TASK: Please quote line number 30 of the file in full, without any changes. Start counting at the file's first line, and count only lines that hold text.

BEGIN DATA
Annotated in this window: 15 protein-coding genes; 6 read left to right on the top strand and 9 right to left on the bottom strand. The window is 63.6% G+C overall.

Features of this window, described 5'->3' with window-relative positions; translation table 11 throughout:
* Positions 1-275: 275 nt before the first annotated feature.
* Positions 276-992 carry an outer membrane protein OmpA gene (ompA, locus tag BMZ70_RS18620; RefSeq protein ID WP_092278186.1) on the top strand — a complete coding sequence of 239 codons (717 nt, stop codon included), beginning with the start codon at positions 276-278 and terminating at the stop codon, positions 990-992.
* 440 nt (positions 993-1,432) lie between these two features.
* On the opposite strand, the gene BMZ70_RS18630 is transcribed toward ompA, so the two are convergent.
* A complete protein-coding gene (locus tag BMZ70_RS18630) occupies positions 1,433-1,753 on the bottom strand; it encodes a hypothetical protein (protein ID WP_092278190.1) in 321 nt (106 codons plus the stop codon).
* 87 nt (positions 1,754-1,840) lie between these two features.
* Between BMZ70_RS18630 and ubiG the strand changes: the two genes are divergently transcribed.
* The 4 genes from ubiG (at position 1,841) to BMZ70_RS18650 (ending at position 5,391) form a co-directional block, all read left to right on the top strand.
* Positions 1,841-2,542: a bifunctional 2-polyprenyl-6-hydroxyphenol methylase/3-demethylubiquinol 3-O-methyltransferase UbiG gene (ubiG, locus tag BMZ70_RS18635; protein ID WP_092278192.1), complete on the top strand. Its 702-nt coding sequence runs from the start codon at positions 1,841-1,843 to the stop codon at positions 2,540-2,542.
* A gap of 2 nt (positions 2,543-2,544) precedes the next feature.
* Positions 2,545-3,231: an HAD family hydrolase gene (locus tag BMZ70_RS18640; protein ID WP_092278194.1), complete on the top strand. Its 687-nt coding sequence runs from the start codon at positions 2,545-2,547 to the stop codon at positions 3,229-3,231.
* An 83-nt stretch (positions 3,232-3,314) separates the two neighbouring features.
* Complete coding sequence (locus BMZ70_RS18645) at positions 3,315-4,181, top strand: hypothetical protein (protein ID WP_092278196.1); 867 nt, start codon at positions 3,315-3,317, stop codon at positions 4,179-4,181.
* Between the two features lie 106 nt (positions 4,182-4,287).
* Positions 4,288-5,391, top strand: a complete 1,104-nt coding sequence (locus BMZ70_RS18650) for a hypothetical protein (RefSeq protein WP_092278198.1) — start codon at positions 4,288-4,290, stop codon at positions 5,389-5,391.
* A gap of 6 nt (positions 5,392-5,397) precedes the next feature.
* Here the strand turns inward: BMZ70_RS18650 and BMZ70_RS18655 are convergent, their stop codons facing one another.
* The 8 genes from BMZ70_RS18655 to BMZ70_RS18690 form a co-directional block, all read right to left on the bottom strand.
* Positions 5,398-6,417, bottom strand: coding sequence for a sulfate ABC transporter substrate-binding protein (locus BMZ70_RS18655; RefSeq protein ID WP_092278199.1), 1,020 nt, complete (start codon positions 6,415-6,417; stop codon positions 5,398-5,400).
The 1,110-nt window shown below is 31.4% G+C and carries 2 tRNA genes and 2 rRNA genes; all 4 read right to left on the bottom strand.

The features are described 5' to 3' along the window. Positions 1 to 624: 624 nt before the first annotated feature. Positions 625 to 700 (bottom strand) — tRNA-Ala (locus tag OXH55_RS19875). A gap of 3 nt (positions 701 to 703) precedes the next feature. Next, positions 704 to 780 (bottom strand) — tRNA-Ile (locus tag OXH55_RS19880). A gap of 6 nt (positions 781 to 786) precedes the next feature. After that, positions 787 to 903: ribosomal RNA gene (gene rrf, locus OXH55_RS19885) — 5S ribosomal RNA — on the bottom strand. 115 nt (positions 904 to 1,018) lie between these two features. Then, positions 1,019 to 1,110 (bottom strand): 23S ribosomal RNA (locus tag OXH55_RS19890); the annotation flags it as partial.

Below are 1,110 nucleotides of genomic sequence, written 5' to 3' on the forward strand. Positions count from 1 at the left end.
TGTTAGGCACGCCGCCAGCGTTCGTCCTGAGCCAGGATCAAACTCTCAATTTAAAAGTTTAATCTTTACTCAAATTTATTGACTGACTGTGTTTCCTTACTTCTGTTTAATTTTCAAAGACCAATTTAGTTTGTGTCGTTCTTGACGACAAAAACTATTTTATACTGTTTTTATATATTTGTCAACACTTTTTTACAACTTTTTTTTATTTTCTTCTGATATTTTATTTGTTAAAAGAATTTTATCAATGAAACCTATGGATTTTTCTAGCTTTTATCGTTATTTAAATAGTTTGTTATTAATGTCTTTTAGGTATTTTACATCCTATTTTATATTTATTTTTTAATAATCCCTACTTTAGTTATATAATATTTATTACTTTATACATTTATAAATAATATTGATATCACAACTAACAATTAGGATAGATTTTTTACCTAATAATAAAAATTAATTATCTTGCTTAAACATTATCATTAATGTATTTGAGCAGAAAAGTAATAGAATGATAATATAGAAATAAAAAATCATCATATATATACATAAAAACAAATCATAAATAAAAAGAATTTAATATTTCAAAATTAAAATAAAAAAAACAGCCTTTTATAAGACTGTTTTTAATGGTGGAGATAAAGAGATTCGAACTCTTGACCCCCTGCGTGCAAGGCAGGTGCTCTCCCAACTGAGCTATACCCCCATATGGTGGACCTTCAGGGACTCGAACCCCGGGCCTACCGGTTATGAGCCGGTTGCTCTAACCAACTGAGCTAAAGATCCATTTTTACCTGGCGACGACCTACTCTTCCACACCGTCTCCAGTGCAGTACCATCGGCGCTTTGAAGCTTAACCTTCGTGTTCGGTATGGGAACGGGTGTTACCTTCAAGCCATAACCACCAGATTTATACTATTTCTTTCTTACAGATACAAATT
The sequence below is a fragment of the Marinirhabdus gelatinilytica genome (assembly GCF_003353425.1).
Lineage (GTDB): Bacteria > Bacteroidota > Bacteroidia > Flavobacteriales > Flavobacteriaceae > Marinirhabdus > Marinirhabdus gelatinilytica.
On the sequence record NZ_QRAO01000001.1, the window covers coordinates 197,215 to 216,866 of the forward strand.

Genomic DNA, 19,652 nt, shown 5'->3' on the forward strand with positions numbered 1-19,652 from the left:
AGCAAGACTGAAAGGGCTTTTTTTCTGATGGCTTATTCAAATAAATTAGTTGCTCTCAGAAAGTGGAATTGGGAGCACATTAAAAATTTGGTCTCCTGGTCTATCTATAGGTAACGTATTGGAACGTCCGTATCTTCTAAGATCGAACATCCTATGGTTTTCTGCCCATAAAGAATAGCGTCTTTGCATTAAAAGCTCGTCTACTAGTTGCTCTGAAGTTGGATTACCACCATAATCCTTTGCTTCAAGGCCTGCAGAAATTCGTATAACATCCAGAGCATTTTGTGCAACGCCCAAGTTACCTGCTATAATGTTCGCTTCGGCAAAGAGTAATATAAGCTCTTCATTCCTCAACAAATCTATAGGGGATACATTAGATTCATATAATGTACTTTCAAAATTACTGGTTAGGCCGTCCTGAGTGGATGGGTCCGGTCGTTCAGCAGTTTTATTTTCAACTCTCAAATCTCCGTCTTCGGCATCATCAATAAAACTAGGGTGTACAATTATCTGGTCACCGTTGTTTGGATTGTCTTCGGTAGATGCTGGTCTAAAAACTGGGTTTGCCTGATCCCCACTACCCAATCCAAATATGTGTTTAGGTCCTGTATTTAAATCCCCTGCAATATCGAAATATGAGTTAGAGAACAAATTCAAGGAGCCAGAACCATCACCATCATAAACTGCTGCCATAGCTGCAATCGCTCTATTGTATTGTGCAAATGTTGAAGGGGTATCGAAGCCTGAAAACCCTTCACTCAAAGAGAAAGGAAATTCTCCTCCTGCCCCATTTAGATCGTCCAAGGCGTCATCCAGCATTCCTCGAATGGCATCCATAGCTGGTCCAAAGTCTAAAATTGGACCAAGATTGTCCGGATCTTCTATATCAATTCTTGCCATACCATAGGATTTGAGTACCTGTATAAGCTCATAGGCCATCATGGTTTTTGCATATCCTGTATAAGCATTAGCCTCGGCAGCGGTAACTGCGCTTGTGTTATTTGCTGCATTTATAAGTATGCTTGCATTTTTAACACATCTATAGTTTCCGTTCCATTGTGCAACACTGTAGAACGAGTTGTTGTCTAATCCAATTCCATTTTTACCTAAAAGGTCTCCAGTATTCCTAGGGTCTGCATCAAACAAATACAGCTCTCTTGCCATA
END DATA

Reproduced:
AGCAAGACTGAAAGGGCTTTTTTTCTGATGGCTTATTCAAATAAATTAGTTGCTCTCAGAAAGTGGAATTGGGAGCACATTAAAAATTTGGTCTCCTGGTCTATCTATAGGTAACGTATTGGAACGTCCGTATCTTCTAAGATCGAACATCCTATGGTTTTCTGCCCATAAAGAATAGCGTCTTTGCATTAAAAGCTCGTCTACTAGTTGCTCTGAAGTTGGATTACCACCATAATCCTTTGCTTCAAGGCCTGCAGAAATTCGTATAACATCCAGAGCATTTTGTGCAACGCCCAAGTTACCTGCTATAATGTTCGCTTCGGCAAAGAGTAATATAAGCTCTTCATTCCTCAACAAATCTATAGGGGATACATTAGATTCATATAATGTACTTTCAAAATTACTGGTTAGGCCGTCCTGAGTGGATGGGTCCGGTCGTTCAGCAGTTTTATTTTCAACTCTCAAATCTCCGTCTTCGGCATCATCAATAAAACTAGGGTGTACAATTATCTGGTCACCGTTGTTTGGATTGTCTTCGGTAGATGCTGGTCTAAAAACTGGGTTTGCCTGATCCCCACTACCCAATCCAAATATGTGTTTAGGTCCTGTATTTAAATCCCCTGCAATATCGAAATATGAGTTAGAGAACAAATTCAAGGAGCCAGAACCATCACCATCATAAACTGCTGCCATAGCTGCAATCGCTCTATTGTATTGTGCAAATGTTGAAGGGGTATCGAAGCCTGAAAACCCTTCACTCAAAGAGAAAGGAAATTCTCCTCCTGCCCCATTTAGATCGTCCAAGGCGTCATCCAGCATTCCTCGAATGGCATCCATAGCTGGTCCAAAGTCTAAAATTGGACCAAGATTGTCCGGATCTTCTATATCAATTCTTGCCATACCATAGGATTTGAGTACCTGTATAAGCTCATAGGCCATCATGGTTTTTGCATATCCTGTATAAGCATTAGCCTCGGCAGCGGTAACTGCGCTTGTGTTATTTGCTGCATTTATAAGTATGCTTGCATTTTTAACACATCTATAGTTTCCGTTCCATTGTGCAACACTGTAGAACGAGTTGTTGTCTAATCCAATTCCATTTTTACCTAAAAGGTCTCCAGTATTCCTAGGGTCTGCATCAAACAAATACAGCTCTCTTGCCATA